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NYC Subway Art – Emika Shirakawa

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There are 67 figures depicts New Year’s Eve revelers in early 1990s along a corridor because MTA gives a lot of space for her artwork. Mosaics used for this are made in Murano, Italy. Dickson lived in and worked at New York City for years.

You can see how she created this artwork on these videos below.

Times Square-42nd Street/Port Authority Bus Terminal station

This depicts the spirit of the NYC subway passing the past and heading for the future with dynamic energy. Lichtenstein was born in New York in 1923 and spent his last years here. He incorporated images from the works of other artists into his work. In this artwork, he applied a main character of Buck Rogers, an old SF comic, at the right of the mural and the42 image at the center is from architectural drawings of the subway.

34th Street-Penn Station

This artwork is a series of narrative story that a commuter being drawn into the bizarre world of the circus, meeting animals, clowns, acrobats and fire-breathers along his way to work. Fischl, born in Long Island, hoped a passing passenger to forget about the daily routine and go on a journey of the spirit from peace and harmony through the strangeness and chaos and back again. This was dedicated to circus performances “The Greatest Show on Earth” held annually at Madison Square Garden next to this station.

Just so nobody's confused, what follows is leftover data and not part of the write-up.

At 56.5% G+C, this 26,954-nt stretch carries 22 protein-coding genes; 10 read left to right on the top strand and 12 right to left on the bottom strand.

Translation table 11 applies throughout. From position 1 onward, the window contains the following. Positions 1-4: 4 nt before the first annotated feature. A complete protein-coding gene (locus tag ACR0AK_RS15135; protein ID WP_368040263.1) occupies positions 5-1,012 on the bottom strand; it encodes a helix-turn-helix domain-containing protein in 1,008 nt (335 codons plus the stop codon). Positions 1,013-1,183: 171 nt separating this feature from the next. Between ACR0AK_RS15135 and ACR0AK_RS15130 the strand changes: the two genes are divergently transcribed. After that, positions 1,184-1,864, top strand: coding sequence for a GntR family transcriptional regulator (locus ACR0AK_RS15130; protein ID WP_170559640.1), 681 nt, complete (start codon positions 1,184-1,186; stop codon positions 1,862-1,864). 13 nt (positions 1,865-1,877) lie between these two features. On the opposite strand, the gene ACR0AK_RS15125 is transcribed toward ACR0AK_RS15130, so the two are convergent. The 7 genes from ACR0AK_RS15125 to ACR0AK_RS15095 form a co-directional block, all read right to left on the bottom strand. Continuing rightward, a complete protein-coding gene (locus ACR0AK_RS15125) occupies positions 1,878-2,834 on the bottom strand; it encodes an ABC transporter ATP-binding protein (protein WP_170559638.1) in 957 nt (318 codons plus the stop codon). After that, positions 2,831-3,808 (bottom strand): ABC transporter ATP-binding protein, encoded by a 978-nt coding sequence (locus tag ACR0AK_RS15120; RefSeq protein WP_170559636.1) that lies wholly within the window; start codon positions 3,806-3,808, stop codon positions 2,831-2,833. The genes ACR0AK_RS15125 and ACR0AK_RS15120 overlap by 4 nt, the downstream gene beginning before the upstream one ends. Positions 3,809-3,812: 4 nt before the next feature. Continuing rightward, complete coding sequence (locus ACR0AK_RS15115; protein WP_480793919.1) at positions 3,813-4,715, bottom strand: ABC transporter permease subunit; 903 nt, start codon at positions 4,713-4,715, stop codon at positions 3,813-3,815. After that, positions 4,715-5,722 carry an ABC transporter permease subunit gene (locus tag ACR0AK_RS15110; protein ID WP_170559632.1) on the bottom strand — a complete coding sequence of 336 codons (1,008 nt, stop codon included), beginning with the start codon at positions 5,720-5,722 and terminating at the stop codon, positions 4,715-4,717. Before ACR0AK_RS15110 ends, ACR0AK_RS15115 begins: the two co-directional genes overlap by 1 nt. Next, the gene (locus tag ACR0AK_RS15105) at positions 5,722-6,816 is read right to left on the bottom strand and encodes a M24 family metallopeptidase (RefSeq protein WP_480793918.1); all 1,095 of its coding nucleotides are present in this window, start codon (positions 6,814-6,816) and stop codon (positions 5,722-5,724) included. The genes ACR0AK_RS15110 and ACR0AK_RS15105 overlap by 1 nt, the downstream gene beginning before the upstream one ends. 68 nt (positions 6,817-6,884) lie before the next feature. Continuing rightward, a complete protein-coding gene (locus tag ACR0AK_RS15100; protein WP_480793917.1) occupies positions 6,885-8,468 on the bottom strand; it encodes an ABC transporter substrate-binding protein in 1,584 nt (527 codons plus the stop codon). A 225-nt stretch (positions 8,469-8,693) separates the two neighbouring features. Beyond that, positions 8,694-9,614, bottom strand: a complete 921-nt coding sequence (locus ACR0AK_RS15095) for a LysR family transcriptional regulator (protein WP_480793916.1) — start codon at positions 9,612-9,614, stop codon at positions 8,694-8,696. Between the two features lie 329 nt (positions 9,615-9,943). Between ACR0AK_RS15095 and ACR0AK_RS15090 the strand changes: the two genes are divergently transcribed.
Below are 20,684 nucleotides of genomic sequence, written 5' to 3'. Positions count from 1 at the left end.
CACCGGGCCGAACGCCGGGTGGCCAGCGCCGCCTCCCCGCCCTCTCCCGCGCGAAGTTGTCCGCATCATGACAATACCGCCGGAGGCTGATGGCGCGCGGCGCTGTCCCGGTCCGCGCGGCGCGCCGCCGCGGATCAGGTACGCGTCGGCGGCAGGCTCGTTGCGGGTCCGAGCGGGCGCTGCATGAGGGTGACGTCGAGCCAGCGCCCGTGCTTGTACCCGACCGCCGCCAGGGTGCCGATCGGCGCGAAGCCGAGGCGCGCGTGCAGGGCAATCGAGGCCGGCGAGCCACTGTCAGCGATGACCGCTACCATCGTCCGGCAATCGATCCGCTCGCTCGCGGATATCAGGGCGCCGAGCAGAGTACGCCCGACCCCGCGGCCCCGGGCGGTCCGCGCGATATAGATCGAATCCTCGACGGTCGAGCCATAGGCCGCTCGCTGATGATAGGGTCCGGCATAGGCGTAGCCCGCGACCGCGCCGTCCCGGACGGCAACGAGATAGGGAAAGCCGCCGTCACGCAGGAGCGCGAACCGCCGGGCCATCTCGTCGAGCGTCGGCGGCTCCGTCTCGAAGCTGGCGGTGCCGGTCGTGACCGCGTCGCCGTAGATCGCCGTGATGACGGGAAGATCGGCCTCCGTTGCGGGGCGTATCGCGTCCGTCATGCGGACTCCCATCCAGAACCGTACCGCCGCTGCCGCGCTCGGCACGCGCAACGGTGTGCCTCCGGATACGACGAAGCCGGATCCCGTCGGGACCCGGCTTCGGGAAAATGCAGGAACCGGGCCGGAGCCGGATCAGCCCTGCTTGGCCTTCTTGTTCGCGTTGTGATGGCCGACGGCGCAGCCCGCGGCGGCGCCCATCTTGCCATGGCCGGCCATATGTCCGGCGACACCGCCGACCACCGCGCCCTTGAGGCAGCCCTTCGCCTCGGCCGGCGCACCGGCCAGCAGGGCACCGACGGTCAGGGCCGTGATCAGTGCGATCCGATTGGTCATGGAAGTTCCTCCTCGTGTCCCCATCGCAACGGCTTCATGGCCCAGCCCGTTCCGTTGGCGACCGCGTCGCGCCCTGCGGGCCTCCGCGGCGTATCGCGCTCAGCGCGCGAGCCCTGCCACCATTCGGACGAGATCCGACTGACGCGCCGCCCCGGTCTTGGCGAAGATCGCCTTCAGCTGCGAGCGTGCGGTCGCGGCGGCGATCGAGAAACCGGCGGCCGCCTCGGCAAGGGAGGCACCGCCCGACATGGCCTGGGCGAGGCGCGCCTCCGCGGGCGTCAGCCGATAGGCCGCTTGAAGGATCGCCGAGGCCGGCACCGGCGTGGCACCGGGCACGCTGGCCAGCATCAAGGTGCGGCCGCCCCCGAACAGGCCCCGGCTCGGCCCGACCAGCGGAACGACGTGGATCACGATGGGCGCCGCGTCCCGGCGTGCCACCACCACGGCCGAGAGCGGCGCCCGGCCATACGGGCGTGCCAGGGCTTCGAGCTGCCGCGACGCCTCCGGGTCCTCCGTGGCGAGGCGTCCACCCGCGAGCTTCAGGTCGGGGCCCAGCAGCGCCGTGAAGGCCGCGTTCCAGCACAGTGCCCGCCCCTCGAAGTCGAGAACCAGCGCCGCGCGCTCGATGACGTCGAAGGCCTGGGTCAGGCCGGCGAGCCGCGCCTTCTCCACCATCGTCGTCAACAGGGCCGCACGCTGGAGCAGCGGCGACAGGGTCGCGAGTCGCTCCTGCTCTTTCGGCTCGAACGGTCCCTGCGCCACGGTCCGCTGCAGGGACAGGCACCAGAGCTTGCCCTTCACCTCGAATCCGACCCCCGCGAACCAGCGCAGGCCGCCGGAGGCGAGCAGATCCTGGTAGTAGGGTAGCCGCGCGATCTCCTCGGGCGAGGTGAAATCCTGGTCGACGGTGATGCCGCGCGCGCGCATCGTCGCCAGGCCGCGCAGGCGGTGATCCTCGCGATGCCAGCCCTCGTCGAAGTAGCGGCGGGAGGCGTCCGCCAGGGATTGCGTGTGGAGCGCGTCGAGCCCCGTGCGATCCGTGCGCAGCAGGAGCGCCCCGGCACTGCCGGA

8th Avenue, 14th Street

Some depict workers carrying giant tools, and the artwork collaborated with 19th century’s political cartoonist Thomas Nast. This installation took several years owing to long disputes with bureaucrats. In the meantime, parts of this installation appeared all over the city such as Central Park, Battery Park, Downtown Brooklyn and Pratt Institute. Otterness, born in Kansas, is an established figure in the New York City art world.

Prince Street

This artwork shows 194 silhouetted people based on photos of the New Yorkers in all their variety, which creates a long narrative story. Over 200 New Yorkers were photographed walking along the street for this artwork. The title means that most people on the streets in New York are always carrying, sometimes it’s huge and outlandish. After 9/11 tragedy, New Yorkers felt that they must carry on with their lives. This is also included the title meaning.

50th Street station

This artwork features “Alice in Wonderland” and reflects stagecraft found in the Broadway theaters nearby. Porter studied in Mexico City and moved to New York, where she co-founded the New York Graphic Workshop with other artists in 1964. She was a professor at Queens College, CUNY until 2007.

81st Street-Museum of Natural History station



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